First Published: 2005-06-09

36 killed in Somalia unrest

Inter-clan fighting intensifies in central Somalia, bringing death from three days of clashes to 36.


Middle East Online

Efforts to halt clashes failed

MOGADISHU - At least six people were killed on Thursday as fighting between rival militias intensified in central Somalia, bringing the death toll from three days of factional clashes to 36, witnesses said.

As clan elders unsuccessfully tried to broker a truce, heavy fighting erupted between the Galjeyil and Jajolo subgroups of the larger Hawiye clan at Beletweyne about 300 kilometers (185 miles) north of Mogadishu, they said.

"Communication between the two sides of the town has come to a halt," said Mohamed Ismail Mukhtar, a radio operator in the area. "But negotiations by elders will continue until the violence subsides."

In addition to the six new deaths, Mukhtar and other witnesses said that at least 13 people had been wounded on Thursday while militia sources put the number of casualties at 21.

Earlier in the week, fighting around Beletweyne, the capital of lawless Somalia's Hiran region, and adjacent Galgudud region claimed at least 30 lives and left dozens injured, witnesses and clan elders said.

They said the clashes were linked to long-running factional feuds over land and water rights and banditry and not related to disputes over moving the war-shattered country's transitional government to Somalia from exile in Kenya.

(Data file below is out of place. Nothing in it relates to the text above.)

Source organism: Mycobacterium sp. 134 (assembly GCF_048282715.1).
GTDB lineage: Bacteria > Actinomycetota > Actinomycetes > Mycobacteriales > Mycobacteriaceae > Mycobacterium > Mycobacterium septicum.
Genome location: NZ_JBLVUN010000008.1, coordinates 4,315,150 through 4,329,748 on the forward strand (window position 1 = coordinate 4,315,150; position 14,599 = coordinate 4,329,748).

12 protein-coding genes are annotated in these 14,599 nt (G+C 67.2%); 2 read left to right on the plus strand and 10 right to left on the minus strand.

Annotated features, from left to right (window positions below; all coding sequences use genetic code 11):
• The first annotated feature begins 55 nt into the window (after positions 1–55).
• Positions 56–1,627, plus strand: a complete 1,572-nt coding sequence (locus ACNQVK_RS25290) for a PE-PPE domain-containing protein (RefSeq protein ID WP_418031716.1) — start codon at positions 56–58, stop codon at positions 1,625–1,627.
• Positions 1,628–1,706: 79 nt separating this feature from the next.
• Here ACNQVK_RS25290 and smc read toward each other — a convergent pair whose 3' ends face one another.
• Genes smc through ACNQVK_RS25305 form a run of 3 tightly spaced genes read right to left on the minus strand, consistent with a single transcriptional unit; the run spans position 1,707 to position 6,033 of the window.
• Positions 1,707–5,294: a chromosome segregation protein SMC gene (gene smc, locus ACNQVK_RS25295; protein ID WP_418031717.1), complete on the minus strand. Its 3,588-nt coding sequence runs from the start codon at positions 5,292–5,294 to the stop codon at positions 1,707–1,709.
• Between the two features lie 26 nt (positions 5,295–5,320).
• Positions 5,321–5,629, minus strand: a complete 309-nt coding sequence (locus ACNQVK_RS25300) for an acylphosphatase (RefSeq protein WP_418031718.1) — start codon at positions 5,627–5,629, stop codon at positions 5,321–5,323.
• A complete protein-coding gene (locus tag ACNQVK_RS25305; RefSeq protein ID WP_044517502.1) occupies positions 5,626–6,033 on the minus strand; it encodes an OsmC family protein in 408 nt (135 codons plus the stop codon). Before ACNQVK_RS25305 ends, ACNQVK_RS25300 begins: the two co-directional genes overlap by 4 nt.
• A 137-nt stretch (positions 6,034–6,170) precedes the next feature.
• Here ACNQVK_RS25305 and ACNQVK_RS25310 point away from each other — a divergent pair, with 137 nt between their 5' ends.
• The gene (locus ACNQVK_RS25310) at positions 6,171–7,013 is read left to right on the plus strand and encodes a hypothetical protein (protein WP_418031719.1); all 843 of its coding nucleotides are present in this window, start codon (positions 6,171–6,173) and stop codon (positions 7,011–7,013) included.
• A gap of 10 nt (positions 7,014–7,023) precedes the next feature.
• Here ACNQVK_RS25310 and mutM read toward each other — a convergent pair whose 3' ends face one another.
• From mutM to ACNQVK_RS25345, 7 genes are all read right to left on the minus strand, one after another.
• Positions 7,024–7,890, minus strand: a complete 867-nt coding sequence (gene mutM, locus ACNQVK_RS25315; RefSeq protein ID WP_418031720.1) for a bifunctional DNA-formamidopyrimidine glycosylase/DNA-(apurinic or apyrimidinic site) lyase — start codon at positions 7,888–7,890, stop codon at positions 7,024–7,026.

Somalia has lacked an effective central government since the 1991 ouster of strongman Mohammed Siad Barre split the vast desert country of some 10 million people into a patchwork of fiefdoms governed by unruly warlords.

Somalia's new leaders, who were sworn into office in Kenya late last year, are still based in Nairobi owing to widespread insecurity in their own country.

They are due to soon relocate to their home country but the government has been locked in a bitter dispute over where to move, with the president and prime minister favouring the towns of Baidoa and Jowhar for security reasons.

But warlords controlling the capital, many of whom are in the government, insist that the administration move to Mogadishu.


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